More info on our new album! “Verjaseiðr” will be conjured into existence during the day and night of Sunday 20 to ensure it is readily available in time for this year’s winter solstice. Listen-link: https://legen.do/Verjaseidr Also, we would like to share a few words on the ancient tradition of jól and yuletide: many scholars and linguists find it difficult to interpret the meaning of the Old Norse word jól. Our view is simple: We believe the word jól means wheel — as in the wheel of time that comes full circle with the sun’s symbolic death and rebirth at the winter solstice. Interestingly, the Swedish word “hjul” means wheel, as in a car’s wheels. Is it a coincidence the words “hjul” and “jól” sound almost identical when spoken? Speaking of jól and the sun, are you prepared for Monday’s winter solstice? Since prehistory, the winter solstice has been a significant time of year in many cultures. Perhaps even more so in Scandinavia and Finland because of the relative closeness to the North-pole. The winter solstice is also a time of reflection during the darkest and longest night of the year. Hence, we are pleased to announce our new album “Verjaseiðr” will be released in time for this year’s winter solstice — which occurs this Monday, December 21 at 11:02 CET. Verjaseiðr roughly translates to “protection-habits” or “defense-magic.” The Old Norse word “verja” means to thwart or defend. “Seiðr” can be translated to “culture” or habitual practice and was a specific form of ancient ritual common in ancient Fennoscandia, used for many purposes, including to heal and protect oneself from primeval evil during long dark winters. Finally, we hope you will find inspiration in the ritualistic, somewhat hypnotic sound of Verjaseiðr. Our intent is just: to reinspire ancient practices and common sense capable of resisting true evil — the kind that grew out of ancient Babylon, to give an example.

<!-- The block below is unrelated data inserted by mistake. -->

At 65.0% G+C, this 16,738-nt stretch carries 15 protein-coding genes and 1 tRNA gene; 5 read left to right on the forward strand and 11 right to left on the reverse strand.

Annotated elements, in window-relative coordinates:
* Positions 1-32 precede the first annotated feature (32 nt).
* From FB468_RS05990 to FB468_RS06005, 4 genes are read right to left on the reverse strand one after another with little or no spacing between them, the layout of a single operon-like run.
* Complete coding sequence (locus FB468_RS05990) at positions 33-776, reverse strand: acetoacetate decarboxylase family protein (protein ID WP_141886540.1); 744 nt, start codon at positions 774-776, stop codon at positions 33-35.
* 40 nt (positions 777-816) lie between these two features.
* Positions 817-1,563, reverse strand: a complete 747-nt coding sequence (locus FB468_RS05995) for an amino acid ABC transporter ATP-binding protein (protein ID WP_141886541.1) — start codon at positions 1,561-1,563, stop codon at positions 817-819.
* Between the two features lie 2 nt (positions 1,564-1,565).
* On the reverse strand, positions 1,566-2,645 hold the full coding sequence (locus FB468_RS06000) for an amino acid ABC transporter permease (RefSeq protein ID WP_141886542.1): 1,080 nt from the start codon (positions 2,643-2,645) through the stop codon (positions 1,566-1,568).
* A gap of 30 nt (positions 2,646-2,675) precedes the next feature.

22 views · Dec 19th, 2020

Hiǫrtr. Ormr. Úlfr. Arn. Myrkt var af nótt. As some of you might have noticed, we have been on hiatus for some time. How come? Rest assured, it is not because the world seems to be in an almost completely frozen state of mind. No, not that. The reason is, should we say, more… eventful. With all the ancestral might and inspiring wisdom we could muster, the completion of a new Draugablíkk-album has secretly been carried out in the past couple of months. And without further ado, we hereby present the cover art for our upcoming release, “Verjaseiðr”. The new album will be available before the year-end and has already been cleared for distribution by Apple Music, Spotify, and all the others. Although we are not going to reveal the details of “Verjaseiðr” in this post, we can share that work started in 2019, and that it has been a long, sluggish, and murky night ever since. Our forthcoming album deals with the dark, the deadly, and the otherworldly, and most importantly: primeval evil. In a good way, as per our intent. While on the subject of other-worldly, you might find it interesting that in ancient belief systems, the deer’s symbolic role is to fight against evil spirits, besides as a mythical being that enables well-versed men to travel fastly across the night sky — perhaps not entirely unlike Óðinn and his eight-legged steed Sleipnir. For those who listen carefully, “Verjaseiðr” might bring protection against any long dark winter that might come upon us. Those whose soul and spirit are as strong and open as their cell phone reception might be especially satisfied. Oh, almost forgot: It is likely no coincidence the stag Eikþyrnir gnaws at Yggdrasil while also standing watch over Valhǫll.

1.07k views · Dec 14th, 2020